Guest Post: What's Your Chinese Name Story? | Speaking of China

8 Responses

  1. Julie Ni
    Julie Ni June 24, 2017 at 12:21 pm | | Reply

    My husband said to me immediately when I asked him what my Chinese name should be “Julie”. That’s my given name! He said its perfect. Ju- meaning gem or pearl and Li- pretty or beautiful. Go into an Asian market and likely the only English name you will see is Julie. It is a brand of biscuit. I love my Chinese name. Kong chose Feicui for our daughter that is still in utero. Feicui in English is Ajade. Best quality jade. Also, he says the A stand for American jade. It is hard not to adore my husband 💕

  2. Holly Hollins
    Holly Hollins June 25, 2017 at 7:49 am | | Reply

    I definitely didn’t want to have the name of something like 霍利(huo li) or 荷莉 (he li). It was several years ago, about 5 or 6 years now. I had an internet friend give me the name “佳琪” (Jiaqi) because it sounds like 佳期. or a “good wedding day”. It kind of stuck with me.

    I chose the surname “唐” Tang. Because I love the Tang Dynasty and also shhhh I had a thing for Tang Yuzhe, the Taiwanese model and actor 😉 Then, after so many years of changing my surname, I’m 胡佳琪. The reason for my surname now is because of my gege, in which his surname is Hu. I used to be called 唐佳琪 for a few years, but last year after careful consideration, I’m a Hu. (it’s a long story why I changed my last name from Hu to Tang, then Hu again.)

    so, Hu Jiaqi is my name.

    Or…if we are good friends, or becoming friends, you can call me 佳佳!(Jiajia)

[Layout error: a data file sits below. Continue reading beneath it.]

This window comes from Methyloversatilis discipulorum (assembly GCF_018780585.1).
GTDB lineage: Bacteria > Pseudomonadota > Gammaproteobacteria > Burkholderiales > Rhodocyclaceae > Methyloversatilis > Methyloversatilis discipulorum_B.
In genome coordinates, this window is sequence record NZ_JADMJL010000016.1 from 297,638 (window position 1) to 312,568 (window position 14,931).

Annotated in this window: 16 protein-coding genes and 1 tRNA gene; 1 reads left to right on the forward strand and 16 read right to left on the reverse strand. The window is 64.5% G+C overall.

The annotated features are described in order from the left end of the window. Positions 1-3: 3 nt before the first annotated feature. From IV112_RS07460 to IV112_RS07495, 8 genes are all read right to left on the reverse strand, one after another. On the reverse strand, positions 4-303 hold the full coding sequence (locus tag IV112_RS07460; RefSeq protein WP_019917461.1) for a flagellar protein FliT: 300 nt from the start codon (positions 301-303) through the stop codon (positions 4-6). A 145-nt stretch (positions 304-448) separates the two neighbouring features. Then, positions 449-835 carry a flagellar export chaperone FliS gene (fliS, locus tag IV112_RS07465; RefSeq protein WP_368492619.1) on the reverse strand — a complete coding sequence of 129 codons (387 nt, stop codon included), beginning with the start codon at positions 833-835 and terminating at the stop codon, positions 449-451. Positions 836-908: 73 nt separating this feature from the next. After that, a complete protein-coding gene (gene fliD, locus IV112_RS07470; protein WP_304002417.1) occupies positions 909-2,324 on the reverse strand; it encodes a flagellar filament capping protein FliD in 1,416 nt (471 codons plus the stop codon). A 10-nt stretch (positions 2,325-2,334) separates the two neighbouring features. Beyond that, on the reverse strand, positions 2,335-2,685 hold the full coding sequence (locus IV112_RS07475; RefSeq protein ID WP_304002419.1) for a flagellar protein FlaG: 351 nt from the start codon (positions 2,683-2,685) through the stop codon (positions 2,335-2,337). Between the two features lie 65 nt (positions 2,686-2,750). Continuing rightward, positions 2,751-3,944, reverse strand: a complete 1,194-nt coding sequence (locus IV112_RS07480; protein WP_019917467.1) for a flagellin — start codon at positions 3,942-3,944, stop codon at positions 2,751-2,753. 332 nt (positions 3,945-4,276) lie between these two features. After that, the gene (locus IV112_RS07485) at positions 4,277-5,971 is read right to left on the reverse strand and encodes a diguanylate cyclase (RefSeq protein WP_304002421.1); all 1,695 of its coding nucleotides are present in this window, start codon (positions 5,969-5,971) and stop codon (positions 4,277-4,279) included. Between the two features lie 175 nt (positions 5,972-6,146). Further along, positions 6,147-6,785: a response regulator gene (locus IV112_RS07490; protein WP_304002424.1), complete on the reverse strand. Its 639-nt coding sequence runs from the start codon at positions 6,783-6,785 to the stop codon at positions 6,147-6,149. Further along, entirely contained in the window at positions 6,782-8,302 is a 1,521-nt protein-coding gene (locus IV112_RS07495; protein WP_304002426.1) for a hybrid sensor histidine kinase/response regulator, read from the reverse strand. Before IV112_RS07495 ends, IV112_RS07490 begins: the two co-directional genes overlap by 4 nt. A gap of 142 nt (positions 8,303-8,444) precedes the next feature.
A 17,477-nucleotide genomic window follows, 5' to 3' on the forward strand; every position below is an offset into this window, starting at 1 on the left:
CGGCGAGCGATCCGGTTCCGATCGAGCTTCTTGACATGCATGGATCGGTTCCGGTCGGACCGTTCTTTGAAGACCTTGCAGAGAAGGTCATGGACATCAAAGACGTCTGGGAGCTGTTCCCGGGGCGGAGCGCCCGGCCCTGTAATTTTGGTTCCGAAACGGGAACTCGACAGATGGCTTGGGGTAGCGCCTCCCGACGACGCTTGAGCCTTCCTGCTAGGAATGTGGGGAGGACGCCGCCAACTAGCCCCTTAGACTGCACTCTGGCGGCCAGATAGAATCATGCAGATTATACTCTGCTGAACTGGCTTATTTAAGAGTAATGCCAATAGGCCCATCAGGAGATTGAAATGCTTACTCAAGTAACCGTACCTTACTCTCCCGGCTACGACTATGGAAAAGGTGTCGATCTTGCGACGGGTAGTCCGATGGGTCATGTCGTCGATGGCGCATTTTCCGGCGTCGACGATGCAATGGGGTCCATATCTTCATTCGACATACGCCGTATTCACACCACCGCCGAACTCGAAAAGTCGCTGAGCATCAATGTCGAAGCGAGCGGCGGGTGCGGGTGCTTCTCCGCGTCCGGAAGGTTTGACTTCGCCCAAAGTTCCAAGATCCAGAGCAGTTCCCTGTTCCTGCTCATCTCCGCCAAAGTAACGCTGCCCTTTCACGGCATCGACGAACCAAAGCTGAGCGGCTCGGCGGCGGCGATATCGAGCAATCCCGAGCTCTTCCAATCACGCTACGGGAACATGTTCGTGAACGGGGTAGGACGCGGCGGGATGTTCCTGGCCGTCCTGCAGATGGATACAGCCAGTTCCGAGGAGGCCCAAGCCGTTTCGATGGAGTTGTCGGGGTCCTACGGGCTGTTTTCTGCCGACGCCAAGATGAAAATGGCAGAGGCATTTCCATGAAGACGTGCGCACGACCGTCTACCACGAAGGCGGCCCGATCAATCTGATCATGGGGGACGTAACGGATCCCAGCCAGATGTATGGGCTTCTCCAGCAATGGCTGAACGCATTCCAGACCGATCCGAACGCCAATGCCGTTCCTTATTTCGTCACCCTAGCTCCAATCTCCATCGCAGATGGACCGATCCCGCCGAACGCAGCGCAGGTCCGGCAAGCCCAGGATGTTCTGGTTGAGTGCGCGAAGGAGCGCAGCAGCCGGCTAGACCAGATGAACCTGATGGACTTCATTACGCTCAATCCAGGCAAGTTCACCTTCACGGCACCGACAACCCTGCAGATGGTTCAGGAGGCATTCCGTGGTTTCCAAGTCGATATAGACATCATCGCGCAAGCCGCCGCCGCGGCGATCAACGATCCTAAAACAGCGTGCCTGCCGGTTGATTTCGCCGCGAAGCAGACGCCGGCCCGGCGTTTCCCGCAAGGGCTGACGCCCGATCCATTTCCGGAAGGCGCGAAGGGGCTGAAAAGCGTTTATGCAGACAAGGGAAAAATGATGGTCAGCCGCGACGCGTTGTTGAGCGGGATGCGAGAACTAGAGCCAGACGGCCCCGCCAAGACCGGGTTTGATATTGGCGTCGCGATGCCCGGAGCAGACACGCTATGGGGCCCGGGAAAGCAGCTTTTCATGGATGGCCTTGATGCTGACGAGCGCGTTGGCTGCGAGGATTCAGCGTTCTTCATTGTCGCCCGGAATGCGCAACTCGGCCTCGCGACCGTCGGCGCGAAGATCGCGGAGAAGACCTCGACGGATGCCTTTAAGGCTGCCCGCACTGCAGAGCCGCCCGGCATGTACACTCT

如果你们叫我 佳佳,这让我很开心啊!calling me Jiajia makes me super happy regardless <3

  3. DAn Yeh
    DAn Yeh June 25, 2017 at 8:53 am | | Reply

    Looking at the issue of Chinese names from the point of being one of such a descent, I just see them as a way to create unique identification. All the hyperbole about wishing for sons to be “national heroes” or daughters to be graceful, flower like delicate etc fall by the wayside once the names are created, nor does anybody really bring up the subject of name related great expectations therefore. I guess when westerners look at the such a totally different departure from the simpler selection of generic John, Michael, Jane etc, romantic images can be conjured up.
    From a practical standpoint, the generic western names do make it easier to remember, especially for those of us who don’t have a knack in memorizing names after an initial introduction.
    Sorry for being such a spoiler.

  4. Mary
    Mary July 14, 2017 at 4:57 am | | Reply

    I love this post subject… and the content of the documentary! That’s pure brilliance! I also think the evolution of typography is fantastic, the modern forms of calligraphy and how they’re being incorporated into the digital world is really innovative and some of the best artwork around.

    There is so much meaning in a name, and I think every foreigner studying Chinese has a story to their ‘name.’

    My Chinese name was made with the help of my best Chinese friend, Z. I thought about a good last name that wasn’t common and I thought of Hai (海 – Sea). I asked Z if this was a common last name and she said no–but it wasn’t unheard of, she said it sounded like a hero’s name! Z suggested a flower would be fitting and thus my first name be 若兰 (like an orchid). So altogether it’s ‘hai ruo lan’…which sounds just like my last name in English (Halloran).

    What’s your Chinese name?

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